The second component of the change will provide advantages for companies who have proven standards as good employers in the construction sector. Employer accreditation or pre-approval should see faster processing and greater simplicity in visa applications.

Employers will be able to benefit from this streamlined process if they reach high standards of health and safety, have good business practices and can demonstrate good employment conditions, pay, training, skills development and pastoral care.

For employers who comply with the pre-approval criteria this will offer greater opportunities to plan their workforce and hire overseas workers to meet the expected demand.

During periods of skills shortage there is often concern around the risk of exploitation of migrant workers through lower wages and poor working conditions. The third component of the proposed changes will put in place steps to minimise that risk by introducing specific requirements for labour hire companies, establishing a mandatory accreditation scheme to cover third party arrangements.

This Immigration New Zealand accreditation is likely to require labour hire companies to pay workers at least the market rate and offer terms and conditions equivalent to the hire company’s other employees, as well as ensuring equity across all employees’ terms and conditions. The accreditation may also see hire companies having to meet the upfront costs of worker recruitment.

Hire companies will also likely be responsible for ensuring that contracted third parties uphold good practices in the workplace.  Failure to comply with this and any of the new proposed changes could mean that Immigration New Zealand could cancel the hire company’s accreditation and the benefits that go with it.

The Government may also consider the option that work visas issued under the KiwiBuild Skills Shortage list may have more flexible conditions and could, for example, require the worker just to work in their specific role and not restrict the worker to a particular employer or location.

Recruiting to meet periods of high demand and maintaining legal and ethical obligations in employing migrant staff can be complex. We recommend that employers begin this process with the benefit of professional advice and assistance on visa matters from an experienced Licenced Immigration Adviser or Immigration Lawyer.

The Pathways New Zealand team will be monitoring progress on these proposals and will confirm the final details of the changes once they are announced.

Recently announced changes to the essential skills in demand lists have seen the surprise removal of several occupations in the farming sector. Assistant Herd manager and Herd Manager will be removed from the immediate skills shortage list from 30 May 2016. This will lead to increased challenges for farmers to renew the work visas for existing staff and retain valued skills on farm, it will also affect those looking to replace or increase on farm skills.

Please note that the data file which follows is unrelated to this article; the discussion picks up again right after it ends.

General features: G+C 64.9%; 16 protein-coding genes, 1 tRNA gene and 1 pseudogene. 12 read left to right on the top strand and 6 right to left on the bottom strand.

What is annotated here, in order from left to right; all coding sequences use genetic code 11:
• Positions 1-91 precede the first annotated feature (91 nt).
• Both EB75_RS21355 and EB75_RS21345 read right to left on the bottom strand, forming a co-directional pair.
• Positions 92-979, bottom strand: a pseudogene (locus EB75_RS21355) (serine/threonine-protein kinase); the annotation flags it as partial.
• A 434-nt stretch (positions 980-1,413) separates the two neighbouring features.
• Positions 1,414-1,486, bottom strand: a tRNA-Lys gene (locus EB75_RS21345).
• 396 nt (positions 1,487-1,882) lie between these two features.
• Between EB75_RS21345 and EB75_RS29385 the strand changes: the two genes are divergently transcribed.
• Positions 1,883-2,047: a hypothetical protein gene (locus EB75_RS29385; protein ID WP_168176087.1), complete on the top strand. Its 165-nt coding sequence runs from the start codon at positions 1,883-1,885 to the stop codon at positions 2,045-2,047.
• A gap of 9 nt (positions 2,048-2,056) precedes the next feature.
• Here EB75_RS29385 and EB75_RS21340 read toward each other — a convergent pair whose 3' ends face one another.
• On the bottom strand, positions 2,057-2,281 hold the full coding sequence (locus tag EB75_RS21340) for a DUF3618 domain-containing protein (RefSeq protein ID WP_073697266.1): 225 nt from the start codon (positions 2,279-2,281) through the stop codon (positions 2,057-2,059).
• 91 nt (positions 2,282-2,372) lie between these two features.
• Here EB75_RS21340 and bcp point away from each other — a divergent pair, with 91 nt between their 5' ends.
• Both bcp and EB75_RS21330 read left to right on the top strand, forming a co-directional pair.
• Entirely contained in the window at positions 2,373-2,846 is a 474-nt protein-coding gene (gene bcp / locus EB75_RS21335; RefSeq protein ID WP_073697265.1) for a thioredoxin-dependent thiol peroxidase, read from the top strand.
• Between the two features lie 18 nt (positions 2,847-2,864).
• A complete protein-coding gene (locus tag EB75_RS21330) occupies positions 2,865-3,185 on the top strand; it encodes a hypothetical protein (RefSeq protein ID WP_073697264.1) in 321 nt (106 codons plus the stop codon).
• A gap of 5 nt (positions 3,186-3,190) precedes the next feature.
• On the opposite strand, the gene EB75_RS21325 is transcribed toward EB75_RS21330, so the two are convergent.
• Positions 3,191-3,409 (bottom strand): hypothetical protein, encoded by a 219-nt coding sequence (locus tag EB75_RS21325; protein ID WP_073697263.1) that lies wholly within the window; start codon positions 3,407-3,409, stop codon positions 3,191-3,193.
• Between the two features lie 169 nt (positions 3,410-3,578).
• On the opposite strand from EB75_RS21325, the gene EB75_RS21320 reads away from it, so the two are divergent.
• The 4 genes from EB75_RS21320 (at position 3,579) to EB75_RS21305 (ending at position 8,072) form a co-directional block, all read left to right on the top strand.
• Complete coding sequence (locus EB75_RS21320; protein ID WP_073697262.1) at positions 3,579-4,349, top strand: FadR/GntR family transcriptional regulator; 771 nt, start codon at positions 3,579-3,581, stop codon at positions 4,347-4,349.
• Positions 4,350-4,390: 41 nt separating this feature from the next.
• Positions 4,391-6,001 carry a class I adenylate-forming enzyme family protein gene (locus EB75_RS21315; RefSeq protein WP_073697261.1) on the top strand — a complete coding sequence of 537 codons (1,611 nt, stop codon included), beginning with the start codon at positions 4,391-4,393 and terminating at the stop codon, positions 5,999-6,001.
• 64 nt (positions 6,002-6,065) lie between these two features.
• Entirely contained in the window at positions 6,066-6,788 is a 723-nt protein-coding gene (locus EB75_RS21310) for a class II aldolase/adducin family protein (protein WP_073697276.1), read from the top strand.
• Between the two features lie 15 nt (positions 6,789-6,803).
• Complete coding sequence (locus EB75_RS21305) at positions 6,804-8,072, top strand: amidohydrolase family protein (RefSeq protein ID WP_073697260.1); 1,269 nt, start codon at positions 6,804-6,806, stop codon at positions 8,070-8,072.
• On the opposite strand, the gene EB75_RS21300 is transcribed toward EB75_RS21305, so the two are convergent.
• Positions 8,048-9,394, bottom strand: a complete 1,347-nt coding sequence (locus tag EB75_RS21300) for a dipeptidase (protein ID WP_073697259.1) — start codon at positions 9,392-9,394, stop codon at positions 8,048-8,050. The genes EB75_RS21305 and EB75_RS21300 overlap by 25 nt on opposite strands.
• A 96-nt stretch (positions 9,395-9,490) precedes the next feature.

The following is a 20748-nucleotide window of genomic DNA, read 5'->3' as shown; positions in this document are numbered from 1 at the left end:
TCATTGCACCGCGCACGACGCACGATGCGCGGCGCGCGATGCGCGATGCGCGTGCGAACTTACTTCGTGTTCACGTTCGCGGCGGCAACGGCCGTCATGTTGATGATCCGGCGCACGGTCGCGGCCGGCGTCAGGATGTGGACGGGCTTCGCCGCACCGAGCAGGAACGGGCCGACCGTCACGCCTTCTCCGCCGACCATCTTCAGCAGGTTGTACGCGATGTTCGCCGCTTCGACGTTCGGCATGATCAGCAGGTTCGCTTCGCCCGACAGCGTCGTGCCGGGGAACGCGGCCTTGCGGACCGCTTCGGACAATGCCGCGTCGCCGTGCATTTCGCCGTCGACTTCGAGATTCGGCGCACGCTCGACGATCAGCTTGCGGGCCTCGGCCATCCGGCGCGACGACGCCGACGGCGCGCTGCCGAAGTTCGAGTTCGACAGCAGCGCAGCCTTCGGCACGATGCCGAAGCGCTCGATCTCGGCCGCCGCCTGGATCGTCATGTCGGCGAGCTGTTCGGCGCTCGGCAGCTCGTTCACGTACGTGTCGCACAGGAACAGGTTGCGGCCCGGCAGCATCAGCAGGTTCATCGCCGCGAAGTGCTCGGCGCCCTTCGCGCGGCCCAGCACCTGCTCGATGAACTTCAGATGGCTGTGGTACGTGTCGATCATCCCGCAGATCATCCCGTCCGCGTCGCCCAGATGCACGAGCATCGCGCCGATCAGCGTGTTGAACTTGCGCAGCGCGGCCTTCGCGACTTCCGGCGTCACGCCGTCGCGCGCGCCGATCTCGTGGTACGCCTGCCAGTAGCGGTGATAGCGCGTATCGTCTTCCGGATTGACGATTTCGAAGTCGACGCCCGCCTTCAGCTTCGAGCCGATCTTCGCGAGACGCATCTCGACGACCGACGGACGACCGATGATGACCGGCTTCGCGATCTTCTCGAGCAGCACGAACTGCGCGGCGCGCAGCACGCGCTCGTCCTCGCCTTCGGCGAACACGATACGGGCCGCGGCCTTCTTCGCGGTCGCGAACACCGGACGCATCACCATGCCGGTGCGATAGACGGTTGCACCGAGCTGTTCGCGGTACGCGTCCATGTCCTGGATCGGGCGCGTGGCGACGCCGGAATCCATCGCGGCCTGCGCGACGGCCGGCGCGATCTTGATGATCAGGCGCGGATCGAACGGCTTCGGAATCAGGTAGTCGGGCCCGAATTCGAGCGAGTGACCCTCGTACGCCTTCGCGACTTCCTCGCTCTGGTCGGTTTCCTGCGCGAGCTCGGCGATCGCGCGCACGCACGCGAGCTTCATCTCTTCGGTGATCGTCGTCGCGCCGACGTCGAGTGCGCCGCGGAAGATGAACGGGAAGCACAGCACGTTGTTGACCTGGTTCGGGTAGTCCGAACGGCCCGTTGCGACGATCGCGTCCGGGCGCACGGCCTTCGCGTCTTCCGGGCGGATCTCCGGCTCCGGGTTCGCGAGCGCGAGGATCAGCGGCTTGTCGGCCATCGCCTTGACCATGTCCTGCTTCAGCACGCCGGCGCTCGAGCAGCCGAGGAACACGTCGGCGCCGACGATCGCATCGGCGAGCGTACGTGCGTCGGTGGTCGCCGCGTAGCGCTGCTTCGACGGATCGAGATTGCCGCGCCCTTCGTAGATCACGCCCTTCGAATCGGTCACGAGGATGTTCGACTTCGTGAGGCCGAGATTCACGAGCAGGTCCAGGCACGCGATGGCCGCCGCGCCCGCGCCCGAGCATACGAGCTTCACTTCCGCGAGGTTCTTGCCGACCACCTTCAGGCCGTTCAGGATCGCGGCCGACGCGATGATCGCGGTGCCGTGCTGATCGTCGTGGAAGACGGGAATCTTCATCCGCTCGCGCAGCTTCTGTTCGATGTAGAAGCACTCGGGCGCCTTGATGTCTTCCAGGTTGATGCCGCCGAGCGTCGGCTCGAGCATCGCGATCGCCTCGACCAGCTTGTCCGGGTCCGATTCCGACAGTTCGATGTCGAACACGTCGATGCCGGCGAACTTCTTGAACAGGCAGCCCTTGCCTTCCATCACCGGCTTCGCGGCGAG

For occupations on the skills shortage list employers do not need to advertise the job and satisfy INZ that there are no New Zealanders available, as long as the person they wish to offer the job to can evidence the prescribed qualification and or work experience relevant to the role. Now with the removal of these key roles of Assistant Herd and Herd Manager, employers will need to evidence “genuine attempts” to recruit New Zealanders through advertising and a Skills Match Report check through WINZ.

These changes will take away the certainty that farmers have benefited from to date assured that they could easily retain the valued skills of foreign workers essential for the running of their farm operations and for the workers themselves many of whom have held work visas for many years a greater level of uncertainty as to their future in New Zealand.

The changes will come into effect from 30 May 2016 for the new dairy season, all work visa applications submitted before this date should be assessed under the current ISSL rules, it is therefore essential for work visa holders to lodge their new work visa applications in plenty of time so that they can be assessed and decided before the cut off date. This is or particular importance for those who may be changing jobs where they will not have the benefits of an interim visa that allows them to continue working whilst their application is decided.

For anyone who has a work visa expiring after 30 May 2016 serious consideration should be given to applying for a new work visa before these changes come in to place and protect the option to secure a new work visa now rather than the heightened risk of satisfying a labour market test in the future. Of course it all depends on exactly when their visa is due to expire and whether the employer is willing to offer a longer term contract.

Currently work visas for these positions are typically issued for 2 years but given the duration that a work visa is issued for is discretionary we may find that closer to the cut off of the change that we will see this reduced to 12 months. The longer that an employer is prepared to offer an employment contract for, and ideally this will be permanent, then this will help securing a longer term work visa.

For anyone who may be affected by these changes we strongly suggest to take professional advice at the earliest opportunity so they can receive appropriate guidance and form a plan to move forward.

In mid-October, a woman was arrested in relation to fraud involving multiple work visa applications submitted by Filipino farm workers in the dairy industry. The woman, who has interim name suppression, initially had three charges laid against her but when she appeared for a second time in the Hamilton District Court on Tuesday, the 17th of November, those charges substantially increased and she is now facing a total of 284 immigration charges. It is not clear at this stage if the number of charges is an indication of the affected individuals or applications, but it does clearly demonstrate the scale of offending. She has been remanded on bail without plea until her next appearance in Court in December.